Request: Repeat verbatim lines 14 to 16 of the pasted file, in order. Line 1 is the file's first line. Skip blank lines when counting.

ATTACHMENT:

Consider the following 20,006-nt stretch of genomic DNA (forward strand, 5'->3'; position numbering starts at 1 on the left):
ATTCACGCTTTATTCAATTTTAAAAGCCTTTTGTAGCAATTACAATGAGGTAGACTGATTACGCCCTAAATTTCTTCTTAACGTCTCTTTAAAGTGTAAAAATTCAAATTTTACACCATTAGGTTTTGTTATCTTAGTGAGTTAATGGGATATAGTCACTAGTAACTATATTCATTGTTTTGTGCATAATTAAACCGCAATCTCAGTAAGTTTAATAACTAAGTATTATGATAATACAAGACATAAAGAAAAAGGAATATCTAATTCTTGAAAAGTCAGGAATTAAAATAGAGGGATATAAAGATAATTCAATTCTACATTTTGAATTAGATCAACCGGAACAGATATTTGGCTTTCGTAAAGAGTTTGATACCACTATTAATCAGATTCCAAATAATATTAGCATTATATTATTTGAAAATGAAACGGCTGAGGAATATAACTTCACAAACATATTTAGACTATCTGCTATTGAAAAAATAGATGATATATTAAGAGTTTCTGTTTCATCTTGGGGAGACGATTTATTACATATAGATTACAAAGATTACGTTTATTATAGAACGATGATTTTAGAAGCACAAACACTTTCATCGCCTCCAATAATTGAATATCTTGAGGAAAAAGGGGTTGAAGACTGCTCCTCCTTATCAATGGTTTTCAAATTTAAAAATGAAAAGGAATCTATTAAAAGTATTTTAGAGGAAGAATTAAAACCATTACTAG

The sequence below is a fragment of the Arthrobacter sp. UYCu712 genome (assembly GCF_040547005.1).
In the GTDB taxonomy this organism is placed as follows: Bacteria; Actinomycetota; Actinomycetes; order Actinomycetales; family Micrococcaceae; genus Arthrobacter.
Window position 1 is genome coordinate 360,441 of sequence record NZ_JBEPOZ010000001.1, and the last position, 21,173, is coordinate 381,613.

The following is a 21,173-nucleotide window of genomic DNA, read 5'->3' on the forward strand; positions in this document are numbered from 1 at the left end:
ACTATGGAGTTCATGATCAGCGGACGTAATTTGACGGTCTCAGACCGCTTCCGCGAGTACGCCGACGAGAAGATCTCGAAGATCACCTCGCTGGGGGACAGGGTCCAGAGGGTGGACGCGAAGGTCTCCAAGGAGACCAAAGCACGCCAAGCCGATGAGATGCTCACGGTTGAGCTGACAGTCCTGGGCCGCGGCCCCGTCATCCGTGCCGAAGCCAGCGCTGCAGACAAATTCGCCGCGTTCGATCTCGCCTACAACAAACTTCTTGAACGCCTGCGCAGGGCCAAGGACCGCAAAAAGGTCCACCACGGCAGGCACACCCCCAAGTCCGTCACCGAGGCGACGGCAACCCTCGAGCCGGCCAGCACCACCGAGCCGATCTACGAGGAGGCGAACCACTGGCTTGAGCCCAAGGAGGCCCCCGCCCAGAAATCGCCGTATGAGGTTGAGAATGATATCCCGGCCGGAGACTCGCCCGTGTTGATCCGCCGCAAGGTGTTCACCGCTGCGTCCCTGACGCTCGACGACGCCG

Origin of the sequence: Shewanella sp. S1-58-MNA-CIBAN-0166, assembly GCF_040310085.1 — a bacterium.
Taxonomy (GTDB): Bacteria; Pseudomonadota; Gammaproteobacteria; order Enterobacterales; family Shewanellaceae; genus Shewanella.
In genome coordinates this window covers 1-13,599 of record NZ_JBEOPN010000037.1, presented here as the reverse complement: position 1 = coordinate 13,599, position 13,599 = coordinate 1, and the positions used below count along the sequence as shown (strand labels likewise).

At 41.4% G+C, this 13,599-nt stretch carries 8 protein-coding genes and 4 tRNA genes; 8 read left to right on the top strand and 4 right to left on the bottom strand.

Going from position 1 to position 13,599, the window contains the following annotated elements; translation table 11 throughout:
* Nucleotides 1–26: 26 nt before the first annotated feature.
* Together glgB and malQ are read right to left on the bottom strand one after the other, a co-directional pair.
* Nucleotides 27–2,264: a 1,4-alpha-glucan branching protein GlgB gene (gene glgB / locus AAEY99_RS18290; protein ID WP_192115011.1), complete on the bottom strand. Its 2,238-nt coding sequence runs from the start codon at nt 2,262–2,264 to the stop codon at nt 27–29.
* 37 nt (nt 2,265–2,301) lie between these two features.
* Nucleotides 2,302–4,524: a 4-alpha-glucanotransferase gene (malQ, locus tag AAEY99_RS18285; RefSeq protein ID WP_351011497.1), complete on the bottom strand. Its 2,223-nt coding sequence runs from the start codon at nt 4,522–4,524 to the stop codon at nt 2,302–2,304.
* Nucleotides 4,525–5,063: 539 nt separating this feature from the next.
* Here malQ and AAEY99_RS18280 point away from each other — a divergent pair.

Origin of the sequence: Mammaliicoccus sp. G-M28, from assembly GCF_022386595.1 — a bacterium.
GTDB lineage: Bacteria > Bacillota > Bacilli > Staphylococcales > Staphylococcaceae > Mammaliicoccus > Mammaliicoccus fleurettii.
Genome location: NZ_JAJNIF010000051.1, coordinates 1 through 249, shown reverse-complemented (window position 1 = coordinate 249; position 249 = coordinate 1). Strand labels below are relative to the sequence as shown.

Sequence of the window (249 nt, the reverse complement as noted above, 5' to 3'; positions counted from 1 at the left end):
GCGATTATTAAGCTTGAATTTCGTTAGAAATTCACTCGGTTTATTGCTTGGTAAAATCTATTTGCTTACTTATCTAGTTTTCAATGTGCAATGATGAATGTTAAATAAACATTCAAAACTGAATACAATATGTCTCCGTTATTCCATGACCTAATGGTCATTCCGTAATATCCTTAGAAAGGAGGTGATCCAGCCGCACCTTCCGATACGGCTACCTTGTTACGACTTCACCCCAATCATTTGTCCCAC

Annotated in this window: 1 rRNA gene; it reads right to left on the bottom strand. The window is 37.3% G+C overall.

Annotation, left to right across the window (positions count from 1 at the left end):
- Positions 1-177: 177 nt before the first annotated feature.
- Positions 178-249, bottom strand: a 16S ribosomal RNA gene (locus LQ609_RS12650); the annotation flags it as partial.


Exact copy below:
* Together glgB and malQ are read right to left on the bottom strand one after the other, a co-directional pair.
* Nucleotides 27–2,264: a 1,4-alpha-glucan branching protein GlgB gene (gene glgB / locus AAEY99_RS18290; protein ID WP_192115011.1), complete on the bottom strand. Its 2,238-nt coding sequence runs from the start codon at nt 2,262–2,264 to the stop codon at nt 27–29.
* 37 nt (nt 2,265–2,301) lie between these two features.